11 killed in government raids on northwest Syria: monitor

Syrian civil defense volunteers, known as the White Helmets, carry a body retrieved from the rubble following reported government airstrike on the Syrian town of Ariha, in the northwestern province of Idlib, on Monday. (AFP / Omar Haj Kadour)
Updated 27 February 2017
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11 killed in government raids on northwest Syria: monitor

BEIRUT, Lebanon: Government air strikes on northwest Syria killed at least 11 people overnight, most of them civilians, the Syrian Observatory for Human Rights said Monday.
“Government warplanes carried out air strikes after midnight on several areas in the town of Ariha” in Idlib province, said the monitoring group’s head Rami Abdel Rahman.
“The preliminary toll is 11 killed, including at least seven civilians,” three of them children, he said.
Others were still missing and rescue teams were searching for anyone trapped under the rubble, Abdel Rahman added.
Leith Fares, a rescue worker in Ariha, told AFP his team had pulled at least 20 wounded people out of the rubble.
“We’ve been working since 3:00 am (0100 GMT) to rescue victims still under the rubble of two four-story buildings that totally collapsed on the residents inside,” he said.
“We’re still looking for two families, estimated at eight to 10 members each, that are still trapped,” Fares said.
The deaths come two days after 10 civilians were killed in government air strikes on Ariha, held since spring 2015 by an anti-regime coalition dominated by jihadists.
Idlib province has been battered by heavy air strikes in recent weeks, with intensifying bombing raids by regime warplanes in particular, according to the Observatory.
It has also been rocked by infighting between rebel and jihadist factions, including Al-Qaeda’s former Syrian affiliate, Fateh Al-Sham Front.


Yemeni spokesman says militants seek to ignite Hodeidah fighting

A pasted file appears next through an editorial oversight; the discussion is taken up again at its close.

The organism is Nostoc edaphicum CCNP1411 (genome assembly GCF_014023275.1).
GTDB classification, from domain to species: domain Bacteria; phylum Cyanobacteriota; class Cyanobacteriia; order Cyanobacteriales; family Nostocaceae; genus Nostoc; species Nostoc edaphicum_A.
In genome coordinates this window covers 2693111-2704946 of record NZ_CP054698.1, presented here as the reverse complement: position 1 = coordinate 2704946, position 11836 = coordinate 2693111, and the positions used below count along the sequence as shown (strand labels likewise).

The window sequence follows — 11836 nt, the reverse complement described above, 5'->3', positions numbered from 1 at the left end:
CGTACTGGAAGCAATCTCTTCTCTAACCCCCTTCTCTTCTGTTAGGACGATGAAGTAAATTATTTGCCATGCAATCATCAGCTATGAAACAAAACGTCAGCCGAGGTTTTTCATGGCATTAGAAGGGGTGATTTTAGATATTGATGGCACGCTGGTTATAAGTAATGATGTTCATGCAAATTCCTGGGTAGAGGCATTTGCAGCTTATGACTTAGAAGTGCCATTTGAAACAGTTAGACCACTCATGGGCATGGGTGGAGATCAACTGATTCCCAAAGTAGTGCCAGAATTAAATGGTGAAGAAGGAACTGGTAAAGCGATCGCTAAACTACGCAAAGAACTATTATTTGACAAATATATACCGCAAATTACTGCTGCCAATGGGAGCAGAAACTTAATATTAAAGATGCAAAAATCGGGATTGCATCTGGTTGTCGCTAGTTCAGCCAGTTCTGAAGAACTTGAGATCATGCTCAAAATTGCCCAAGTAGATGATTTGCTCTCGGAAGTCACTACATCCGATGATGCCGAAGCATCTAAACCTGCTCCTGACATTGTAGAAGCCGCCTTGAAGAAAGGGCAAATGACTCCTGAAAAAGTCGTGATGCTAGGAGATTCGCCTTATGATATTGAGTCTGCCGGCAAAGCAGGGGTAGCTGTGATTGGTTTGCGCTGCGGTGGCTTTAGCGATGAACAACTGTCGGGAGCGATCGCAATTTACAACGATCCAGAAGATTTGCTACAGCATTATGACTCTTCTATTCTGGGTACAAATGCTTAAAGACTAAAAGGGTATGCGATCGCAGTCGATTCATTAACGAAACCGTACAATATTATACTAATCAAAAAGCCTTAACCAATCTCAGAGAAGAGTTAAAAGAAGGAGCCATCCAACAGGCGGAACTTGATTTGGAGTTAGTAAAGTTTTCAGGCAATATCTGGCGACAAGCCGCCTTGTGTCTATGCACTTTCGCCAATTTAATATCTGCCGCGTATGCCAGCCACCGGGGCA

Updated 21 March 2019
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Yemeni spokesman says militants seek to ignite Hodeidah fighting

  • Renewed fighting in Hodeidah would risk severing the main passage for humanitarian aid
  • A senior Houthi member earlier said a withdrawal is “impossible”

CAIRO: Yemen’s militants are igniting more conflict by their refusal to give up control of the key port city of Hodeida, the focus of months of UN-brokered talks, a government spokesman said.
Renewed fighting in Hodeidah would risk severing the main passage for humanitarian aid to the rest of the country, including northern Yemen, a heartland of the Houthi militants.
Rageh Badi, spokesman for the internationally recognized Yemen government, denounced remarks by senior militant leader Mohammed Ali Al-Houthi who earlier this week told The Associated Press that the Saudi-led coalition, which backs the government side in the conflict, is trying to change the terms of the agreement struck last year in Sweden and that a militant withdrawal would therefore be “impossible.”
Badi told reporters at a press conference Wednesday in the southern city of Aden that such remarks could set off renewed fighting in Hodeidah, the key entry point for international aid to the war-torn country, and violate the tentative peace agreement reached by the two sides in Sweden.
The remarks are a “renunciation of the Hodeidah agreement and a declaration of war,” Badi said, urging the UN to step up pressure on the rebels to prevent another “explosion of the situation” in Hodeidah. Otherwise, renewed fighting is just a “few days” away, he added.